Over two months in to the COVID-19 lockdown, one of the joys nestling amongst the fear and sorrow has been the discovery of global art collections made accessible through the wonders of digital technology.
Glasgow Women’s Library has a wonderfully varied collection of artworks, many of which can be viewed online. In this post, I’d like to introduce you to a few favourites and provide some links so that you can explore these artists’ work in your own time.
Hannah Frank drawings
Born in Glasgow to Jewish immigrants (her father escaped from persecution in Russia) Hannah Frank (1908 – 2008) studied at the University of Glasgow and Glasgow School of Art. She began producing her distinctive black and white drawings in 1925, aged just 17. Many of these drawing appeared in GUM (the Glasgow University Magazine). Further drawings were contributed in support of the Friends of the Hebrew University and other Jewish organisations.
The stylised nature of Frank’s drawings with their elongated figures are reminiscent of the Art Nouveau movement and display the influence of fellow Glasgow artist Jessie M King as well as Aubrey Beardsley and pre-Raphaelite artist Edward Burne-Jones. Some of her drawings, such as Moon Ballet (1934), Sun (1943) and Dance (1950) are joyous. Others, like Flight (1939) project disturbing undertones, evoking fear or, perhaps, death. Indeed, Frank’s pen name, ‘Al Aaraaf’ was inspired by a poem by Edgar Allan Poe, renowned for his love of mystery and the macabre.
In the 1950s, Frank began clay modelling under the tutelage of Benno Schotz. Her drawings and sculptures have been exhibited widely, including the Royal Glasgow Institute, Royal Academy and Royal Scottish Academy. GWL holds 21 framed prints of Frank’s beautiful drawings.
21 Revolutions, 21 artists
Following on from our 21 Hannah Frank prints, we have 21 Revolutions. GWL celebrated entering its third decade in style by bringing together 21 writers and 21 artists to create new works inspired by the museum, archive and library collections. The resulting contemporary artworks conjure the collective spirit of women from all walks of life.
For instance, Shauna McMullan’s digital pigment fine art print, 165 Stars, Found in GWL Lending Library features marginalia from texts found in GWL, including bell hooks’ Ain’t I a Woman: Black Women and Feminism. For me, 165 Stars evokes the concept of women pushed to the fringes of society making a mark.
Similarly, Corin Sworn’s Arms! is influenced by sociologist Carol Steedman’s Landscape For a Good Woman, which explores “the inadequacies of various theoretical lenses used to study marginal figures”. Sworn’s use of layered newspaper, watercolour and gouache to produce a Giclee print suggestive of “the loss of the specific in amassing the multiple” reminds us of the need for multiple narratives within the cultural sector.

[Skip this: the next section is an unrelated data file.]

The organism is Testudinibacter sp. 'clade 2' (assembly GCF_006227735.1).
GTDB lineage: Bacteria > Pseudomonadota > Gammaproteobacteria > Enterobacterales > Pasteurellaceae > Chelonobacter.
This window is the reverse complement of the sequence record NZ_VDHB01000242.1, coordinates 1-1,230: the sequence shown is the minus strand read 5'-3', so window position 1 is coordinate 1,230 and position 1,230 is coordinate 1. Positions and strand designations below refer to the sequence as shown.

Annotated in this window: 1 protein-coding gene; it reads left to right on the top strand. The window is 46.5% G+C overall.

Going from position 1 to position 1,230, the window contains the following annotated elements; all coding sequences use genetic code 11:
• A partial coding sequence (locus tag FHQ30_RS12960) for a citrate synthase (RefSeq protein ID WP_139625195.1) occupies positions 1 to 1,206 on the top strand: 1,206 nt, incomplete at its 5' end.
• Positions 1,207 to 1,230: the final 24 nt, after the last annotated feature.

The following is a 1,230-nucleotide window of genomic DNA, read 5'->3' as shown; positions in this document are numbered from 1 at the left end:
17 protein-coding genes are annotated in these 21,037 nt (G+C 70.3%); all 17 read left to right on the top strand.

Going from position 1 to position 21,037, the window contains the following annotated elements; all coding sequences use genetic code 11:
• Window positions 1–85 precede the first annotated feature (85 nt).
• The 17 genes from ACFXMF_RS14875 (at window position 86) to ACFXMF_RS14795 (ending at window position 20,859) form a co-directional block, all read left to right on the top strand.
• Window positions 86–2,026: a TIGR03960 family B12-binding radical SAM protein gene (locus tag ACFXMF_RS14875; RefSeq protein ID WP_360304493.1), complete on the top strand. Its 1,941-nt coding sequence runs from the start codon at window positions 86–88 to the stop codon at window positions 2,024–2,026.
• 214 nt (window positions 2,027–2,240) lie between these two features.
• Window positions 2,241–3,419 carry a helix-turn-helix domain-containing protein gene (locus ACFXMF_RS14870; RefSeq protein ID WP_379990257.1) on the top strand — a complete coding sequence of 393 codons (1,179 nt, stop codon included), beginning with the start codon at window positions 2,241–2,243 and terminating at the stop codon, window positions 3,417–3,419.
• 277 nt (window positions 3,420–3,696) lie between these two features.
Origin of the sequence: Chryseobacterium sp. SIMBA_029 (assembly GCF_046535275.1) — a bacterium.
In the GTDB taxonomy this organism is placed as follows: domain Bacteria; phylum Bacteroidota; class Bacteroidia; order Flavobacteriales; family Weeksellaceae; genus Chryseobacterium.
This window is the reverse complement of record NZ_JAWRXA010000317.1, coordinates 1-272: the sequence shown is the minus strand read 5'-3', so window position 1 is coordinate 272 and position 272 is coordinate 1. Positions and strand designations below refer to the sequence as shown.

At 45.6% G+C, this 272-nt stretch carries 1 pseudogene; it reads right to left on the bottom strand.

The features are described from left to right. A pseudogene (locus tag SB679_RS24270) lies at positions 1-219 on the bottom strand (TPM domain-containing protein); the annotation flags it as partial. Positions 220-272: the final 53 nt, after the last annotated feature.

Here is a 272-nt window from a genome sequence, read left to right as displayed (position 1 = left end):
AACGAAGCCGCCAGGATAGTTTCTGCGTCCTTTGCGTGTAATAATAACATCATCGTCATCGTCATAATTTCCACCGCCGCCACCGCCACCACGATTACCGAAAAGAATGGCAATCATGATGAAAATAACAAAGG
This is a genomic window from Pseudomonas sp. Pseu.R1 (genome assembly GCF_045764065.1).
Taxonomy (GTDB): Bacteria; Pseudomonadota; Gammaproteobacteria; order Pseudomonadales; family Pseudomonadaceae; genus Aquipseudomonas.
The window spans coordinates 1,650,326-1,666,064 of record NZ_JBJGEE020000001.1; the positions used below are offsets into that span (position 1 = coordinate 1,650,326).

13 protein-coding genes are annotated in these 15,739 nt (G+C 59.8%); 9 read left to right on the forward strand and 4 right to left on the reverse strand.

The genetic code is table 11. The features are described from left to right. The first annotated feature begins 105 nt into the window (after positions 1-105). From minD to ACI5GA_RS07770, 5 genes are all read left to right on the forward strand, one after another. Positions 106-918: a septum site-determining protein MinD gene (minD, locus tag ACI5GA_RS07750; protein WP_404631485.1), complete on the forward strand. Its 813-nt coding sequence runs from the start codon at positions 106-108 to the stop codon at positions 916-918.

Amanda Thomson’s Moneses Uniflora brings to light the life of one woman who has, like many, been largely overlooked. Described as an homage to self-taught botanist Mary McCallum Webster (1906-1985), Thomson’s work consists of a photopolymer etching with chine collé and a handmade artist’s book. The title refers to McCallum Webster’s favourite plant, a one-flowered wintergreen, rare in the UK, which grows only in parts of the North East of Scotland.
Clare Galloway’s paintings
Art that holds the power to draw us in often embodies both the personal and the universal. This is true of our collection of 19 paintings by Clare Galloway, which represent the essential and sensory elements of life as a woman, such as vulnerability, relationships, fertility, protection, healing, sexuality, energy and empowerment.
In Galloway’s own words: “My main focus throughout my art practise has been evolving consciousness – how we can heal deeply, by using art as a cathartic tool – then, when we are whole, how we can use art as a means of expanding further.” Her philosophy and artwork can be further explored here.
Complementing GWL’s collection of prints and paintings are a small number of sculptural works, many of which also resonate with universal, yet deeply personal, themes. Julie Henderson depicts intertwined female figures sensuously wrapped around the gentle curves of her untitled freestanding vessels. Ruth Barker’s Mask (Yellow) 2018 reflects the “fear of voicelessness” that runs through her recent work, borne of her experience of traumatic birth aligned with the emotional impact of “rapidly changing and brutal politics.”
Alinah Azadeh’s Secret Knowledge is a poignant piece from a series titled ‘the gifts of the departed”, created in response to her Iranian mother’s death in the Asian tsunami. Here, Azadeh explored grief, materiality and longing. She told me that Secret Knowledge used books from the library of her mother’s late husband Richard Rieu, a Sufi and the grandson of the founder of Penguin Books: “I can’t say more than that about the books I chose as I wish them to remain secret and the act of wrapping them was part of a ritual of completion re this part of my mother’s life.”
Finally, our most recent art acquisition comes courtesy of British broadcaster, film-maker and journalist Bidisha. We acquired this gorgeous limited edition pair of photographic prints after the UK went into lockdown and are thrilled that GWL’s art collection now represents Bidisha’s interpretation of lockdown life.
COVID-19 is deeply impacting lives throughout the world in ways that may yet be unimaginable, but amongst the pain and sorrow comes creativity and hope.